National Treasury of Music: Which Songs Would Yours Include?

The Library of Congress is preserving important recordings for posterity. Tell us yours. 

By Suzanne Gerber
Originally Posted On May 10, 2013


Suzanne Gerber is the editor of the Living & Learning channel for Next Avenue. Follow Suzanne on Twitter @gerbersuzanne.

It’s official: Pink Floyd, Janis Joplin and the Ramones are now national cultural treasures.

We’ve known this since high school and college, but last week the venerable Library of Congress (see sidebar at end of piece) did its version of canonizing these rockers by including some of their albums in its registry of recordings that are "culturally, historically or aesthetically significant and/or inform or reflect life in the United States.” This is part of the National Recording Preservation Act of 2000, a government-sponsored “blueprint for saving America’s recorded sound heritage for future generations.”
Every year for the past 13, the library’s National Recording Preservation Board, a group of musicians, musicologists and preservationists, selects musical and spoken-word recordings that have been nominated by both board members and the public. This year’s addition of 25 brings the total to 375. (Not a Ramones fan? Make your own suggestions for the next registry.)
The 2013 selections are impressively diverse. They include Simon and Garfunkel’s Sounds of Silence; the Saturday Night Fever soundtrack; Will Rogers’ 1931 “folksy” radio speech supporting President Herbert Hoover’s unemployment-relief campaign; Artie Shaw’s cover of Cole Porter’s “Begin the Beguine”; Cheap Thrills, Janis Joplin’s second album with Big Brother and the Holding Company; Van Cliburn’s 1958 interpretation of Tchaikovsky’s Piano Concerto No. 1; and that “dance-craze sparker” from Chubby Checker, “The Twist.”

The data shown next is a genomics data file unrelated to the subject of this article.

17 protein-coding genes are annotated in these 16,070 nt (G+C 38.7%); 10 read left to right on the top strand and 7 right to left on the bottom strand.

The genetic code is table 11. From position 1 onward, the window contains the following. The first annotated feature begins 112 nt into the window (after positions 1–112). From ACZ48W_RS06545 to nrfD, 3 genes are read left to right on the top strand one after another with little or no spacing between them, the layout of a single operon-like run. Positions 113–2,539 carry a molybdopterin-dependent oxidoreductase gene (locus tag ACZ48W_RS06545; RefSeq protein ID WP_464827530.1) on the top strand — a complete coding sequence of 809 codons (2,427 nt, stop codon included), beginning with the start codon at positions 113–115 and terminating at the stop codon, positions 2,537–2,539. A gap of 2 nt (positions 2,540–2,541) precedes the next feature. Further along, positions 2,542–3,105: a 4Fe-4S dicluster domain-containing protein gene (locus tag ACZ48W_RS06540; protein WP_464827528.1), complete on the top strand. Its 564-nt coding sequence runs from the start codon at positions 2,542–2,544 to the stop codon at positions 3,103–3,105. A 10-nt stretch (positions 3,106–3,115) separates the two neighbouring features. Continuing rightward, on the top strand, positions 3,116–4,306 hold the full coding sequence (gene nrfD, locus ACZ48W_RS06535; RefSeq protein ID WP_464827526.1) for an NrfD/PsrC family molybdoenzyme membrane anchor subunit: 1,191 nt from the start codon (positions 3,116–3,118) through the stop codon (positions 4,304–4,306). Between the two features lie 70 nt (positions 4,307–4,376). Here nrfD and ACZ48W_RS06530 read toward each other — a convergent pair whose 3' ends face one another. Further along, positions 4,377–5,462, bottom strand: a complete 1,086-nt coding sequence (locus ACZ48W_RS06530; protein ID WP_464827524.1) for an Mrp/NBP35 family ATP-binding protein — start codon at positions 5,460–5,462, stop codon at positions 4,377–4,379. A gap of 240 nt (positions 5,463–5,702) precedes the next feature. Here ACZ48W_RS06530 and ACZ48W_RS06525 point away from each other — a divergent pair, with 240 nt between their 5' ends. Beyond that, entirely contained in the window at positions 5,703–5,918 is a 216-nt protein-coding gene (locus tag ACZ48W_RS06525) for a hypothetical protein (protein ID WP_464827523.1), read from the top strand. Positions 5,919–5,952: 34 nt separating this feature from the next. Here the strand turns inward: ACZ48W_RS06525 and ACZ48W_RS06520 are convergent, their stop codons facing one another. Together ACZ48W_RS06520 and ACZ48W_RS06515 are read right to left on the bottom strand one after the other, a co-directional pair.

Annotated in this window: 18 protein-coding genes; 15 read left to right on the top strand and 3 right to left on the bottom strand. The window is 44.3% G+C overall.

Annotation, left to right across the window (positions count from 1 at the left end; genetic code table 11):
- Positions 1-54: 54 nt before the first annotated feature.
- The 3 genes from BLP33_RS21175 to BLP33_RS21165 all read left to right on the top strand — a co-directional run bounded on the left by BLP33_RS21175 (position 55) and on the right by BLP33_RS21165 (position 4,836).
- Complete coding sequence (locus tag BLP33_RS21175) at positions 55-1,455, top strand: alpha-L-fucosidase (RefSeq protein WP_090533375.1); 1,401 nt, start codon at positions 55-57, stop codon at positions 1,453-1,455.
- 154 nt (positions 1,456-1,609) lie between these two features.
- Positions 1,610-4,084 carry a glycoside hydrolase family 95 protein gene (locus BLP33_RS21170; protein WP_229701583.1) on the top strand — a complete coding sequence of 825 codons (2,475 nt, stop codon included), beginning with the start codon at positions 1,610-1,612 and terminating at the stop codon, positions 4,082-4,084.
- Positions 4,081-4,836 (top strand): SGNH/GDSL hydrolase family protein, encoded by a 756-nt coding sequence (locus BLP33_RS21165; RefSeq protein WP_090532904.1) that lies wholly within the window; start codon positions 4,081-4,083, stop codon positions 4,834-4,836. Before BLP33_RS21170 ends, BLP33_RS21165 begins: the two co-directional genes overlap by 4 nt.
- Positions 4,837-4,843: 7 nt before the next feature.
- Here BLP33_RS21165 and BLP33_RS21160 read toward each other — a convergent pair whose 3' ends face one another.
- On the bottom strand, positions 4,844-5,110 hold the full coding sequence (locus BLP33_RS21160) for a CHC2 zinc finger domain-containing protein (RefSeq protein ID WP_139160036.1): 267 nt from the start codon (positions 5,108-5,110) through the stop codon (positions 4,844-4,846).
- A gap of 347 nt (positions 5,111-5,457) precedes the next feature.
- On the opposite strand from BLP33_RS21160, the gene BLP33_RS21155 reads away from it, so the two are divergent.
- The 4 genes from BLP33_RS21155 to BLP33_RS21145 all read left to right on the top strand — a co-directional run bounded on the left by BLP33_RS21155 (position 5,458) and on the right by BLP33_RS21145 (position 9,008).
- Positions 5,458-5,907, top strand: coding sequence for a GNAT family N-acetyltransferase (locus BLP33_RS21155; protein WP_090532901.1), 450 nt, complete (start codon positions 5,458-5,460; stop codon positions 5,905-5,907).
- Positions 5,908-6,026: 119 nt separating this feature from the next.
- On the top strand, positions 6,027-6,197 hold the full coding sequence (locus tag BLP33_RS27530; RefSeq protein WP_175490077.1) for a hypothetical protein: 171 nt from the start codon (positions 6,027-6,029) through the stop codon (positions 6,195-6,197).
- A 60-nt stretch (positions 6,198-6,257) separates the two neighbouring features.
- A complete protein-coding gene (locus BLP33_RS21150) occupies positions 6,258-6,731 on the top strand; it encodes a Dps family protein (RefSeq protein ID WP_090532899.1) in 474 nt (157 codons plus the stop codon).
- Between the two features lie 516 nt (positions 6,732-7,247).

But the selection that earned the most public nominations was — drum roll, please — Pink Floyd’s Dark Side of the Moon, which to this day is still one of the best-selling rock albums of all time (and a personal favorite).

Also included were performances by Leontyne Price, Ornette Coleman, Clarence Ashley, Doc Watson, Philip Glass, Betty Carter, Junior Wells, Jimmie Davis, Frank (not Weird Al) Yankovic, and the Brothers Blackwood and Neville (but not Allman or Doobie).

Library of Congress: One Cool Institution
The Library of Congress is the oldest federal cultural institution in the nation, established by John Adams as a reference library for Congress in 1800, when the seat of government was moved to D.C. (from Philadelphia). Originally housed in the U.S. Capitol, the first collection was destroyed in 1814 when British troops burned that building down during the War of 1812. The following year, Thomas Jefferson sold the government his entire personal collection (6,487 books and one of the premium personal libraries in the country at the time) for $23,950.
After the Civil War, the Library of Congress got its own building (it’s currently housed in four). The 19th-century Librarian of Congress Ainsworth Spofford helped established copyright law, which led to a massive influx of books, pamphlets, maps, music, prints and photos.
In the 20th century, the library expanded its mission to not merely “support the Congress in fulfilling its constitutional duties” but also “to further the progress of knowledge and creativity for the benefit of the American people.” Today, only members of Congress, the Supreme Court and other high-ranking officials are permitted to check out books, but everyone can use the library (which in the 21st century has developed a robust online presence).
Currently the Library of Congress is the largest library in world in terms of shelf space and books (nearly 23 million), employs a staff of 3,597 and includes artwork, newspapers, sound recordings, film, maps and manuscripts and promotes literary and American literature through a variety of projects, including the Poet Laureate.
I can’t help wondering, though: What would Adams and Jefferson have made of “Blitzkreig Bop”?